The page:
Today we announce our largest update and release of Shifter yet.
So much has changed we are considering this a full version upgrade. Move over Shifter version one, the next phase has arrived!
It’s 30 to 50 times faster
With this update, our engineers decided nothing was off the table. We set out to improve and rebuild Shifter based on the feedback we received and our experience providing support for our customers.
We refactored everything from the container in which WordPress runs, the how it’s maintained, , the Dashboard, the generator, and more.
All with the goal of making Shifter faster and easier to use.
Architecture and WordPress Core
We completely retooled how Shifter handles the WordPress install using the 12-factor app approach. By handling WordPress as an application rather than the traditional monolithic CMS we were able to separate the user’s personal data such as themes, plugins, and uploads. Keeping that data separate allows Shifter to be more agile with Core updates and new features.
Shifter + Apline Linux
This update also includes a complete rewrite of the Docker Engine powering Shifter installs. We are now running Alpine Linux, a security-oriented, lightweight Linux distribution based on musl libc and busybox. The footprint of Alpine Linux Docker image is only 5mb allowing faster bootups and generating times.
We’ve opted to sunset our original configuration of Apache httpd + mod_php in favor or H2O. Never heard of H2O?
H2O is a drop-in, optimized HTTP/2 server that is crazy fast and simple to maintain. By adding H2O the WordPress admin can load at localhost speeds on a remote, on-demand and lightweight Docker image. Win-win, all around.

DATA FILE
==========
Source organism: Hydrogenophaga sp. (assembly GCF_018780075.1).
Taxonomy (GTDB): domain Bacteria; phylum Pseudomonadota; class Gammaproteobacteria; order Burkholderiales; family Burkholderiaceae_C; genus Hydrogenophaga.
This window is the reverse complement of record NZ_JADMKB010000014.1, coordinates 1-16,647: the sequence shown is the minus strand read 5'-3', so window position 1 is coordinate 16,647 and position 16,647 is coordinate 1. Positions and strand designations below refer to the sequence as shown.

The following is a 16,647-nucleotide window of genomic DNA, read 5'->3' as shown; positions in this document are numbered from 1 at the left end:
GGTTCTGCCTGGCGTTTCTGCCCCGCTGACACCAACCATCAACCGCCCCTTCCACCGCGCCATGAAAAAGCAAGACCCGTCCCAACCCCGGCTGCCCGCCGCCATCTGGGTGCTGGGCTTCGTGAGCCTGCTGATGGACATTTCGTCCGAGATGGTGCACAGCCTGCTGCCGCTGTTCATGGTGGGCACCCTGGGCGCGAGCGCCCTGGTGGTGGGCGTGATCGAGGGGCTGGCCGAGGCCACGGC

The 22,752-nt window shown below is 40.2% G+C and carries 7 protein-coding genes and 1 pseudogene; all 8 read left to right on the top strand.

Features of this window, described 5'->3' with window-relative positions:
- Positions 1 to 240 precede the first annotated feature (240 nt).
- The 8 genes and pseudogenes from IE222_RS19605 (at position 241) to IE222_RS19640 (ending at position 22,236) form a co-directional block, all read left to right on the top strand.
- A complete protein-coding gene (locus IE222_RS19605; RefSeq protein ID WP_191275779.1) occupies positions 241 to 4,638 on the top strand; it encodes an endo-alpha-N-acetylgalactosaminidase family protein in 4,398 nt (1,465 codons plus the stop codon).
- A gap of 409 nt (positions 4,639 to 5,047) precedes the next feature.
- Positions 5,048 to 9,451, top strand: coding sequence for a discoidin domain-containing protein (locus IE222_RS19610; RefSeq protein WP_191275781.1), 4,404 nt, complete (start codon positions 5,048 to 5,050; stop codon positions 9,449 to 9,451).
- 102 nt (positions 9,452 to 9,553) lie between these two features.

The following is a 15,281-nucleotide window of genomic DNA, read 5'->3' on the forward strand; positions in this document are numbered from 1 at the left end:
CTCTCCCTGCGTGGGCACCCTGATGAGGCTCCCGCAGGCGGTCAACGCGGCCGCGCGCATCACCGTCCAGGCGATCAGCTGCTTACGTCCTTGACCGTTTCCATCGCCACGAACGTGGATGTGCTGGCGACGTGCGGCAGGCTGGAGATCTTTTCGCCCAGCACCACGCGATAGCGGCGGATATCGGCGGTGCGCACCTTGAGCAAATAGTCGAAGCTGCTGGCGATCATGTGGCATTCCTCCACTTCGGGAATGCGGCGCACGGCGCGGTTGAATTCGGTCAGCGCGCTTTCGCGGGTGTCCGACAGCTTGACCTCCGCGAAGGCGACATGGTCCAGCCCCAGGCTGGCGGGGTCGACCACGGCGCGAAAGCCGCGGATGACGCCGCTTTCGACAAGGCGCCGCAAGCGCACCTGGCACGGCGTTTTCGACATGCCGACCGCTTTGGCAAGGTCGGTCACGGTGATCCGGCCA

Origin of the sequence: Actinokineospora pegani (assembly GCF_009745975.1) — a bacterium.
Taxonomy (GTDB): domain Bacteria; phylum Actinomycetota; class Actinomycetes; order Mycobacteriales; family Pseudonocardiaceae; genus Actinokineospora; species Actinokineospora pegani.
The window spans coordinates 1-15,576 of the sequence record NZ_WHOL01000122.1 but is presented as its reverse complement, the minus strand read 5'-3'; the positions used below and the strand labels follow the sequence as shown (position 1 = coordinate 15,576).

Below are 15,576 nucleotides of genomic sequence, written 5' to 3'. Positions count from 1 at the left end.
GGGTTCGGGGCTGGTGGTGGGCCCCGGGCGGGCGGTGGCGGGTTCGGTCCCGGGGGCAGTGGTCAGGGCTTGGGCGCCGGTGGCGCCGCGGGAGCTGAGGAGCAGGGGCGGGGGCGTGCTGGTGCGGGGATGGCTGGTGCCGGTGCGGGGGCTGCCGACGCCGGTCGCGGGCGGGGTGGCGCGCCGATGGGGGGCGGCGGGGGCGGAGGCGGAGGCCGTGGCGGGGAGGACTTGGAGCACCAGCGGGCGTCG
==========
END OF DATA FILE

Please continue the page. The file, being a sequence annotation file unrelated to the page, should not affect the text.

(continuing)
New Process Supervisor – S6
We’ve also decided to add S6 as the new process supervisor. A clever swap by our engineers replacing the default process supervisor for Alpine Linux image powering Shifter. It’s written in C and allows Shifter to boot up and process requests faster.
Amazon RDS for All Sites
All Shifter sites are now backed by Amazon RDS. Starting and stopping your WordPress install will connect to the RDS backed MySQL database and distributing the load off the Docker image and onto something more suitable for database heavy situations.
Why Managed WordPress Core?
In the previous version of Shifter, we got feedback from customers having trouble launching their apps or importing archives. This was because we started with an open platform aiming to accommodate all WordPress versions and varieties.
While that sounds great, the number of versions and alterations developers can make to their installs made it difficult (sometimes impossible) to predict what was wrong if the setup failed.
Launching a site on Shifter will now stand up the latest version of WordPress and run that install with PHP7.
Making it faster, more secure, and easier to troubleshoot or support much like our sister product, AMIMOTO Managed Hosting.
What about my custom WP config?
Custom themes, child-themes, plugins, etc. are completely fine! If you’ve made edits to .htaccess or WordPress Core, that would be something to consider.
Because Shifter will stand up a new install of the latest WP version, hacked Core files or custom .htaccess settings won’t migrate or be available.
If you use htaccess for redirects or access controls, there are a number of plugins that do just that.
Importing Projects to Shifter
To import an existing project to Shifter Version 2, start with a new site and import your data using your preferred WordPress import plugin. Whatever that may be, simple as that.
This method of importing ensure the Core version of WordPress is set up without failures and maintained by our team in the future.
If you need help migrating an existing site from Shifter Version 1 to Version 2, reach out. We are happy to help you migrate or complete the process for you.
Since our first release there’s been an overwhelming amount of feedback and requests. This feedback is crucial for us because we really do listen and use that to lead new features.
Our initial approach to Serverless Static WordPress was to give developers a place where they could move their sites and not worry about downtime. We’ve learned that it can be much more.